Tuesday, February 16, 2010

Vindication for Global Warming Skeptics

A global-warming skeptic is not a global-warming denier. The difference is somewhat like the difference between atheists and agnostics. I, and many others like me, don't claim that the earth is in a long-term cooling trend or that it's stable. In addition, even if long-term global-warming was certain, I have serious doubts about the quality of the computer models upon which claims are made that global-warming is caused by humans.

I consider myself an amateur scientist, with an appreciation for fact and the scientific method. Where science has been applied to medical research, it has had a major and direct impact on my life, and my appreciation is especially strong when I recall that it's only been a couple of hundred years since 'doctors' regularly drained blood from patients as a standard treatment for a variety of ailments, with absolutely no scientific basis for it.

However, despite my appreciation of science, I don't trust scientists much more than I trust politicians. Someone does some important research and analysis? Great! But don't just tell me the summary and expect me to accept it without question. What were the assumptions? What were the measurements? What was the analysis? Which statistical methods were applied, and why? If a reasonable theory has been developed, great! But are there other reasonable theories? Are there other plausible theories?

So, despite the 'consensus' of scientists often alleged by crisis-profiteers, crisis-careerists, and an easily duped media, I've remained skeptical that we have enough measurements or a thorough enough understanding of circumstances that impact global temperatures to reach a conclusion about the current long-term global temperature trend, or the impact of human activity on global temperatures. This has often felt like being a round-earther ridiculed by the official flat-earth dogmatists. But no one will get me to change my mind just based on alleged consensus while there are intelligent scientists who hold contrary views and provide reasonable explanations for their contrary views. The esteemed leading doctors of Western medicine had a strong consensus on the value of frequent blood-letting, so don't give me 'consensus.' Give me facts. Give me reason.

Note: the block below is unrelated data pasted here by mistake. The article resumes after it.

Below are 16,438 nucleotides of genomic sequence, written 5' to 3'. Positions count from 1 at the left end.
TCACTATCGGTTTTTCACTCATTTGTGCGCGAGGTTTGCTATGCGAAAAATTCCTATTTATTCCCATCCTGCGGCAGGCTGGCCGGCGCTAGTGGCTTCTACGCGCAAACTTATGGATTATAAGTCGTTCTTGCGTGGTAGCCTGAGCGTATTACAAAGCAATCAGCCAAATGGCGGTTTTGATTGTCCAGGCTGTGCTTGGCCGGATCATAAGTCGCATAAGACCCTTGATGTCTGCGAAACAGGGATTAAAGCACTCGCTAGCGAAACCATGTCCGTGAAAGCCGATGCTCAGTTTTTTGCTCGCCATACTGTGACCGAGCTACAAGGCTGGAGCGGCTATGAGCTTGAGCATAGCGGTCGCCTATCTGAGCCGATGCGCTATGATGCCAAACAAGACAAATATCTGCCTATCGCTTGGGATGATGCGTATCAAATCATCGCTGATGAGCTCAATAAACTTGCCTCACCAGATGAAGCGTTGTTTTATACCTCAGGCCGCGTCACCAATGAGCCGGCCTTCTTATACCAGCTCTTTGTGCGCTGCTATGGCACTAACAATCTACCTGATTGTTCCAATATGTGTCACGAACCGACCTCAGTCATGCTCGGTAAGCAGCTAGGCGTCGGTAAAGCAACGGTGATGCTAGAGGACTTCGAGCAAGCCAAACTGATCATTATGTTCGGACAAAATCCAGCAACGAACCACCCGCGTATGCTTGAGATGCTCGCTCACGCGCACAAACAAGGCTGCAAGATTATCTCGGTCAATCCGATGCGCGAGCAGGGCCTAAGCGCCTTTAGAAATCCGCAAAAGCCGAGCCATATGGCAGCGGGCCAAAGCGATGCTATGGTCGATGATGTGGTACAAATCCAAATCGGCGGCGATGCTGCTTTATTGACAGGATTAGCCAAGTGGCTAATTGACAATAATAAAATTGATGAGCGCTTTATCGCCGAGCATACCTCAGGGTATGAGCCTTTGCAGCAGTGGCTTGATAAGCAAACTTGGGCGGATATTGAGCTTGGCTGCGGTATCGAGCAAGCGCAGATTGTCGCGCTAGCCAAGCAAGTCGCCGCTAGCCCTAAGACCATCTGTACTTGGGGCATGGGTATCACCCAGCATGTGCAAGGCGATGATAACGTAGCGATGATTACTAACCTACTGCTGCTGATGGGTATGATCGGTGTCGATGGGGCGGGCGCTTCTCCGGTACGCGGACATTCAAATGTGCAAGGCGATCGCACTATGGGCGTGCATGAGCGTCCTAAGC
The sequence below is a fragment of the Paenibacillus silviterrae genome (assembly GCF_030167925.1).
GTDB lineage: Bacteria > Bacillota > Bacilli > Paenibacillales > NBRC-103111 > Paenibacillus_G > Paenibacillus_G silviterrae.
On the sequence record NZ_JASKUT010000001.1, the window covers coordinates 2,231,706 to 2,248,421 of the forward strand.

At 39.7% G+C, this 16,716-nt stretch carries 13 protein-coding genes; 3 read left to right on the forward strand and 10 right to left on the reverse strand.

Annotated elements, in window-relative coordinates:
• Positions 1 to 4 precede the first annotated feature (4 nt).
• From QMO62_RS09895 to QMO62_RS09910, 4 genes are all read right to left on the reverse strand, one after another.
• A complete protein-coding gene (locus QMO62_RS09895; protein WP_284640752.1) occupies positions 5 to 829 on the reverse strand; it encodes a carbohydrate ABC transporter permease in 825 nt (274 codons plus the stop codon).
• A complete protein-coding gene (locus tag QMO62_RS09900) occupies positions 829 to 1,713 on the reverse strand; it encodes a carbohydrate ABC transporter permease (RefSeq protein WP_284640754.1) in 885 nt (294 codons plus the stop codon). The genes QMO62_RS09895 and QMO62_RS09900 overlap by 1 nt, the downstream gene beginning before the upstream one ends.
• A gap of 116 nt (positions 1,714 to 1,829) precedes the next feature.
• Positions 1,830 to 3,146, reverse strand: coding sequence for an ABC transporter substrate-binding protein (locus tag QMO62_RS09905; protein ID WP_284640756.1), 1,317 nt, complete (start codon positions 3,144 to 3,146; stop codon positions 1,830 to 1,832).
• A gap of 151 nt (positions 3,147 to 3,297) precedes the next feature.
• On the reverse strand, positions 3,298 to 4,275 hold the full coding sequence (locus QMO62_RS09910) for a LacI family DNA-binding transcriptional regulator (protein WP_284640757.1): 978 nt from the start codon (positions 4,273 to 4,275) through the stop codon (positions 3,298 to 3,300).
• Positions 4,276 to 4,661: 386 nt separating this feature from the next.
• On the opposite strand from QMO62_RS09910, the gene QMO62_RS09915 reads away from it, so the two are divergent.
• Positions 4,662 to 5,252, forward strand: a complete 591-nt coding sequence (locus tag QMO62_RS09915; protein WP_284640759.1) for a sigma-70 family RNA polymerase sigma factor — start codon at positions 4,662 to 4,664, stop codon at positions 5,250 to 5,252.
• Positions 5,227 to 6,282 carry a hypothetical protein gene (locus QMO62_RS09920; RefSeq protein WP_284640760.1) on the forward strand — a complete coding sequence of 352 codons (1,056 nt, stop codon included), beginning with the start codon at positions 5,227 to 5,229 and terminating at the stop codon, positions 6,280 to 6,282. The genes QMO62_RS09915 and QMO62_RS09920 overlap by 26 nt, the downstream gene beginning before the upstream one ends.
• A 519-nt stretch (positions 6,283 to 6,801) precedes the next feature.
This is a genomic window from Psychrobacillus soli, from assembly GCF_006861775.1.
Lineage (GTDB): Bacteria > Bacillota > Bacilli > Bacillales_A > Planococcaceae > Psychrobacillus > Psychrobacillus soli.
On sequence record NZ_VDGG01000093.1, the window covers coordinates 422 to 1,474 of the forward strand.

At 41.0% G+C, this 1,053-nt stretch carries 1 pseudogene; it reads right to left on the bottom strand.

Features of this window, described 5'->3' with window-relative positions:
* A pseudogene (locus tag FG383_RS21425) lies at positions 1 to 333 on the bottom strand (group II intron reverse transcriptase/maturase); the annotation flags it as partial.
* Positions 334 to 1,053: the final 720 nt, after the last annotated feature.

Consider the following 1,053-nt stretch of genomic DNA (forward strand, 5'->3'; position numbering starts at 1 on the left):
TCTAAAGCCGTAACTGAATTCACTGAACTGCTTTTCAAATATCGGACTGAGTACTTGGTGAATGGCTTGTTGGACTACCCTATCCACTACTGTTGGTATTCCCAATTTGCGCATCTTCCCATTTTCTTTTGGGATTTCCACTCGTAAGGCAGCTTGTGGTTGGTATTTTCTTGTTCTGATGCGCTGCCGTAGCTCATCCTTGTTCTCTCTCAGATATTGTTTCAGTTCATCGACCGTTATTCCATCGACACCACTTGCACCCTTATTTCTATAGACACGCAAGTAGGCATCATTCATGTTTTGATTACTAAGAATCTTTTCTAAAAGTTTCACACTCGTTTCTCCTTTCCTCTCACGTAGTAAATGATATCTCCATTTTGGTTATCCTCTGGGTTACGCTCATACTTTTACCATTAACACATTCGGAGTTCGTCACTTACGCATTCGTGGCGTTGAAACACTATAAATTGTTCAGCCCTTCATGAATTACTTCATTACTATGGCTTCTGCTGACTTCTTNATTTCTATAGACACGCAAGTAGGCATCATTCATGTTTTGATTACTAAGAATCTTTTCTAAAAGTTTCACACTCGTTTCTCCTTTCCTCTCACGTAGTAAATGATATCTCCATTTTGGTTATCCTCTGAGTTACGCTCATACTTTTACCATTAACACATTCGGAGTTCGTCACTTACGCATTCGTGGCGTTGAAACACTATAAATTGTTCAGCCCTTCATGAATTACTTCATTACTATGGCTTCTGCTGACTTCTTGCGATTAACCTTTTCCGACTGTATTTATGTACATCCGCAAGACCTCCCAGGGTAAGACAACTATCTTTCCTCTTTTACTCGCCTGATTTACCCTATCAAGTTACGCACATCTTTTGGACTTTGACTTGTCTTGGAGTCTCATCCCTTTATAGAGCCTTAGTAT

So today comes an article in London's Mail Online: Climategate U-turn as scientist at centre of row admits: There has been no global warming since 1995. Dr. Phil Jones, a leader in the man-caused-long-term-global-warmist theories, has admitted that the evidence isn't nearly as strong as many have been led to believe. Dr. Jones gives lucid statements that don't debunk the possibility that the earth is getting warmer in the long-run, and don't debunk the possibility that human activity is a dominant factor in whatever the earth's temperatures are doing. But read the article, and it will become apparent that this interview is a bellwether event because it virtually destroys the alleged certainty that has been so popular with the crisis-mongers.

The earth has not been getting significantly warmer in the last 15 years, as Dr. Jones admits, and as many skeptics have been pointing out. It may still be that the last 15 years has been an exception to the rule and perhaps the earth is getting warmer over a period of hundreds of years. But maybe not. The door is now almost fully open, where it was almost fully closed, to consider all possibilities, and not jump to conclusions based on inadequate data or inadequate, unproven computer models.

If Dr. Jones isn't enough for you, then consider the interview by Dr. Robert Watson, none other than the former chair of the IPCC itself. In an article at the Times Online, Dr. Watson responds to the rash of errors recently pointed out in some of the IPCC reports. While none of the errors I've seen reported are damning individually, Dr. Watson points out that together they indicate a significant bias, because every single error favors catastrophic predictions. If they were unbiased, as the tarnished current chair of the IPCC claims, then the errors would be roughly evenly distributed between those favoring catastrophic predictions and those opposing it.

So let's continue to study global temperatures. Let's continue to measure and improve how we measure. Let's continue to model global processes and improve how we model global processes. Let's continue to reason and improve how we reason.

And while we're improving science (and scientists), let's not damage or destroy national economies based on overreactions to false assumptions and irrational predictions. Let's also bear in mind that regardless of the long-term temperature fluctuations, whether up or down, we'll always need clean air to breathe and clean water to drink, so let's not throw out the baby of responsible environmentalism with the dirty bathwater of unproven climate-change fears.

Come, let us reason together.

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